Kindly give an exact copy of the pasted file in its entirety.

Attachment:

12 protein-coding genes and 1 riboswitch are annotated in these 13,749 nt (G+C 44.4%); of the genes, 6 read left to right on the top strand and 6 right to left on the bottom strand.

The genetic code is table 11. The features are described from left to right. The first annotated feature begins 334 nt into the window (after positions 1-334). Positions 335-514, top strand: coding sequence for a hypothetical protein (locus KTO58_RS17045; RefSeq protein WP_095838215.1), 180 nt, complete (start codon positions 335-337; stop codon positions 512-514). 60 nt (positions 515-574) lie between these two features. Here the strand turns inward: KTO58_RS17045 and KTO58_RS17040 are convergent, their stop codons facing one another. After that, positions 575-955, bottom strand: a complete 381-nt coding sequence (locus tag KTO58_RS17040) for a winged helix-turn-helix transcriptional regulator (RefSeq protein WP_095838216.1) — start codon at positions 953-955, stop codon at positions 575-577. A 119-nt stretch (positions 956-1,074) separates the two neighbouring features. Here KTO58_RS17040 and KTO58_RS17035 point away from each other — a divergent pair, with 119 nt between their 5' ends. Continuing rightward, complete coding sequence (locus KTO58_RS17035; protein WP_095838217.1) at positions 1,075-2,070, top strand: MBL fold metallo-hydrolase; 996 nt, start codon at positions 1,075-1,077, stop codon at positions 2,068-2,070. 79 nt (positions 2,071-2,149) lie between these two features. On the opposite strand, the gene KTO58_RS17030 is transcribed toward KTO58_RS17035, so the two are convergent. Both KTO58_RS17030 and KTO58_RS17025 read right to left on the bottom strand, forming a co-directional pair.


12 protein-coding genes and 1 riboswitch are annotated in these 13,749 nt (G+C 44.4%); of the genes, 6 read left to right on the top strand and 6 right to left on the bottom strand.

The genetic code is table 11. The features are described from left to right. The first annotated feature begins 334 nt into the window (after positions 1-334). Positions 335-514, top strand: coding sequence for a hypothetical protein (locus KTO58_RS17045; RefSeq protein WP_095838215.1), 180 nt, complete (start codon positions 335-337; stop codon positions 512-514). 60 nt (positions 515-574) lie between these two features. Here the strand turns inward: KTO58_RS17045 and KTO58_RS17040 are convergent, their stop codons facing one another. After that, positions 575-955, bottom strand: a complete 381-nt coding sequence (locus tag KTO58_RS17040) for a winged helix-turn-helix transcriptional regulator (RefSeq protein WP_095838216.1) — start codon at positions 953-955, stop codon at positions 575-577. A 119-nt stretch (positions 956-1,074) separates the two neighbouring features. Here KTO58_RS17040 and KTO58_RS17035 point away from each other — a divergent pair, with 119 nt between their 5' ends. Continuing rightward, complete coding sequence (locus KTO58_RS17035; protein WP_095838217.1) at positions 1,075-2,070, top strand: MBL fold metallo-hydrolase; 996 nt, start codon at positions 1,075-1,077, stop codon at positions 2,068-2,070. 79 nt (positions 2,071-2,149) lie between these two features. On the opposite strand, the gene KTO58_RS17030 is transcribed toward KTO58_RS17035, so the two are convergent. Both KTO58_RS17030 and KTO58_RS17025 read right to left on the bottom strand, forming a co-directional pair.